The Washington Post continues to impress me with its coverage of green issues that seem fair and interested in dealing with fact, not partisanship. Take for example today's piece on the unintended consequences of green energy production.

First off, LOVE, LOVE, LOVE the reference to the potential "unintended effect" from an environment project by a journalist. It's about time that journalists realized that just because someone releases a report predicting what the impact of a sports stadium, stimulus program, or bio-diesel MAY be, it doesn't mean that things will turn out exactly, or at all, as the experts predict.

Secondly, check out the estimates from the Nature Conservancy, hardly a bastion of right-wing, global warming deniers, about how much land will have to be in the energy production business by 2030 as we move towards "greener" energy - 79,537 square miles of land. Folks, here's some perspective - the entire state of New York, not the city, the FRIGGING STATE is only 54,566 square miles.

That's right, green energy is going to consume a ton of land. So green means cutting down forests, plowing under wetlands, and building wind turbines and bio-diesel farms. Unless they plan on painting the turbines and solar panels green, I'm not understanding how this is so green.

Just So We're Clear

I always thought that conservatives were deeply concerned about civil unrest and too much democracy, while liberals defended free speech - right?

Well yesterday officially marked the moment when either we entered some weird, Star Trek opposite universe or hypocrisy is so prevalent that no one - NO ONE - seems to notice it anymore.

Consider the father of conservatism - James Madison - here quoted on the American Conservative Union webpage bashing democracy along with mob rule. And yet we see conservative journalists of every shape and color lauding these protests. Ah folks, will you be cheering as they charge the Bastille?

Consider the liberal iconic days of the 1960's in which people protested for women's rights, gay rights, animal rights, gay-female-animal rights, about as frequently as people drink lattes today. And yet yesterday we saw Keith Olbermann and a ton of other liberal outlets ridiculing people for engaging in free speech. Next thing you know liberals will be idealizing George Wallace.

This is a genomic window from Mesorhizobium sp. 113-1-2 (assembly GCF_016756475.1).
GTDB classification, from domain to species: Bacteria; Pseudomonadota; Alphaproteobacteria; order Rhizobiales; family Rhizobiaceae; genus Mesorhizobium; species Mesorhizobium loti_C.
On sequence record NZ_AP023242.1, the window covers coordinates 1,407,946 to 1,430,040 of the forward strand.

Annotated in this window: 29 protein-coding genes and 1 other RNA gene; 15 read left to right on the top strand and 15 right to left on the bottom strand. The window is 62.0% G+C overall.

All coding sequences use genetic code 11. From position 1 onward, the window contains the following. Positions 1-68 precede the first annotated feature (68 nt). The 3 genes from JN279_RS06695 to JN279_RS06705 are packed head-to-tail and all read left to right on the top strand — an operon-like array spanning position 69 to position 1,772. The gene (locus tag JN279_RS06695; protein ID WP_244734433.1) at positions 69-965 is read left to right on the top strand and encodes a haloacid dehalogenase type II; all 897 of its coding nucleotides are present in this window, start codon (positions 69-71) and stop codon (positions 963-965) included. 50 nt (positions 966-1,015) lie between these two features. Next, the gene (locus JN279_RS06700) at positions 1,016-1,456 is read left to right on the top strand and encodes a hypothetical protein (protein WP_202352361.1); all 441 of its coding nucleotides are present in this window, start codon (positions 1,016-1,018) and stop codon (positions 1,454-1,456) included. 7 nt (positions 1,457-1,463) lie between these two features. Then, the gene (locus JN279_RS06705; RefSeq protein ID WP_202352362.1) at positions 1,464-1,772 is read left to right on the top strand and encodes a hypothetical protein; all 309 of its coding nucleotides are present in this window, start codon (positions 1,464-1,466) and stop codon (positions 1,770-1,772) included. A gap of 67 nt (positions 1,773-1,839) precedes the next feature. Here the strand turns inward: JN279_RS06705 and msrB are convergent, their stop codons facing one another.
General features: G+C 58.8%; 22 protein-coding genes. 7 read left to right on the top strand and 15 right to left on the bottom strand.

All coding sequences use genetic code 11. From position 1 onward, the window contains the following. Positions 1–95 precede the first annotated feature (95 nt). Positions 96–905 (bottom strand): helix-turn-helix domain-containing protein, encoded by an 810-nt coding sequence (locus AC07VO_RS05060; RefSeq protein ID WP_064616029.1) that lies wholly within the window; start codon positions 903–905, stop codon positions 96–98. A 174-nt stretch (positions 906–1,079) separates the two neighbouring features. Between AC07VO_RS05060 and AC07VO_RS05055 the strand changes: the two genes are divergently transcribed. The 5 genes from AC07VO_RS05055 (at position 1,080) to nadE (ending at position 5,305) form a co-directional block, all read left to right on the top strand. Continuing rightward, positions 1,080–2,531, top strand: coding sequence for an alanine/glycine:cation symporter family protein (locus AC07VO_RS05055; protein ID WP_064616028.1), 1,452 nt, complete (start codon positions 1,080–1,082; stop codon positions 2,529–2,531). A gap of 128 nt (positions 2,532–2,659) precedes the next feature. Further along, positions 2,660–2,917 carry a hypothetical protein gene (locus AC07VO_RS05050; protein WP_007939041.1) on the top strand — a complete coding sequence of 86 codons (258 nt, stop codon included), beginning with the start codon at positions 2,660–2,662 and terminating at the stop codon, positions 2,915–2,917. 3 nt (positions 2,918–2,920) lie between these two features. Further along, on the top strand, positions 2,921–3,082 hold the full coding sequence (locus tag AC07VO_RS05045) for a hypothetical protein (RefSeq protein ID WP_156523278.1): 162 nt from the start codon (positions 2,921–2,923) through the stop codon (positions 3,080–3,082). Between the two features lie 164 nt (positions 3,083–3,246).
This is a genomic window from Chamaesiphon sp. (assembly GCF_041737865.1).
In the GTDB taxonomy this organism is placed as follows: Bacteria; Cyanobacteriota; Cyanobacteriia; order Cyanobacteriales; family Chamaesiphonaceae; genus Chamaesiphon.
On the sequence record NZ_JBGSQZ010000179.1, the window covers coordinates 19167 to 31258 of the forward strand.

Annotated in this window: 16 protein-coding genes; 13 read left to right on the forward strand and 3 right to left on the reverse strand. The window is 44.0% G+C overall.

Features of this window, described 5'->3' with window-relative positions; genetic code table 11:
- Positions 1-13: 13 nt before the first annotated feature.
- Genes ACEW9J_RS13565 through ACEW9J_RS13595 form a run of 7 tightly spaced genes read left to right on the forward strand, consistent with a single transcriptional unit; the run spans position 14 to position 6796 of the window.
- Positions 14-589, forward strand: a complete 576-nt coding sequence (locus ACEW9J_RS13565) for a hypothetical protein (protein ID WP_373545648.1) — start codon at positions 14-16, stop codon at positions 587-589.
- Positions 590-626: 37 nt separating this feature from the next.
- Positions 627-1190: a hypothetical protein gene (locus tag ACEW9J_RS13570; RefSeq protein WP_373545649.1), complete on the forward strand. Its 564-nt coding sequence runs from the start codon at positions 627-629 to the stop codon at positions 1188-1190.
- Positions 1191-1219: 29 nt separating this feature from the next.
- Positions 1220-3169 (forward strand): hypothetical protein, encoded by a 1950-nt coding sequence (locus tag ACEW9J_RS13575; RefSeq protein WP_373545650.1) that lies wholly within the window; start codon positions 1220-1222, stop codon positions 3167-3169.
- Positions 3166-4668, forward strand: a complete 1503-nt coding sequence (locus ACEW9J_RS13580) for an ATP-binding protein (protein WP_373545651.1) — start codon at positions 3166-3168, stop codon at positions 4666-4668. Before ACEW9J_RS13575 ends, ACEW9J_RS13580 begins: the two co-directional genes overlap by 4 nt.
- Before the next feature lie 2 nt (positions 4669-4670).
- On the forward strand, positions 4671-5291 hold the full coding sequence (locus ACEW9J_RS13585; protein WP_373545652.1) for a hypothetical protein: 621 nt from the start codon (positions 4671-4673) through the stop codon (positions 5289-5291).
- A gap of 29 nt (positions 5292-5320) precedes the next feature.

Yes folks, days like yesterday are why I could no longer, with a straight face, teach about politics anymore. Principles get thrown out the window in a heartbeat. It's about winning, power, access to resources to give to your friends, and then justifying it with broad platitudes. All the while the rest of us pay the bills and continue to struggle along.

Tuesday, April 14, 2009

In Case You Weren't Already Worried Enough

Megan McArdle has a nice post here about the looming disaster in public pensions. I hate to blow my own horn (ok, I love to blow my horn, that's why I friggin blog!) but I posted on this last year here. It's linked to the broader problem of state and local government deficits and spending which I've mentioned in a couple of posts here and here.

As she notes, these programs were underfunded and the politicians turned to a lot of exotic forms of investment in the past few guessed it, they were betting on interest rate swaps and other stuff that's now crashed and burned. At least, unlike private investors, they can start threatening people with criminal action like this piece about the state of Tennessee that allowed ONE FINANCIAL SERVICES FIRM to both advise towns on these investments and then sell them at the same time. That was smart. Unsurprisingly all these towns are now in trouble.

The latest example of this that I came across was this gem in Indiana where the water utility lost 100 million bucks on a variable rate financing deal.

If smart people on Wall Street did not understand these things, how in the hell can we expect policy folks and politicians, some of whom were part-time in places like Tennessee, understand interest rate swaps? This is going to be crazy expensive.

Monday, April 13, 2009

How Would Environmental Lobbyists Feel if THEIR JOBS Were Gone?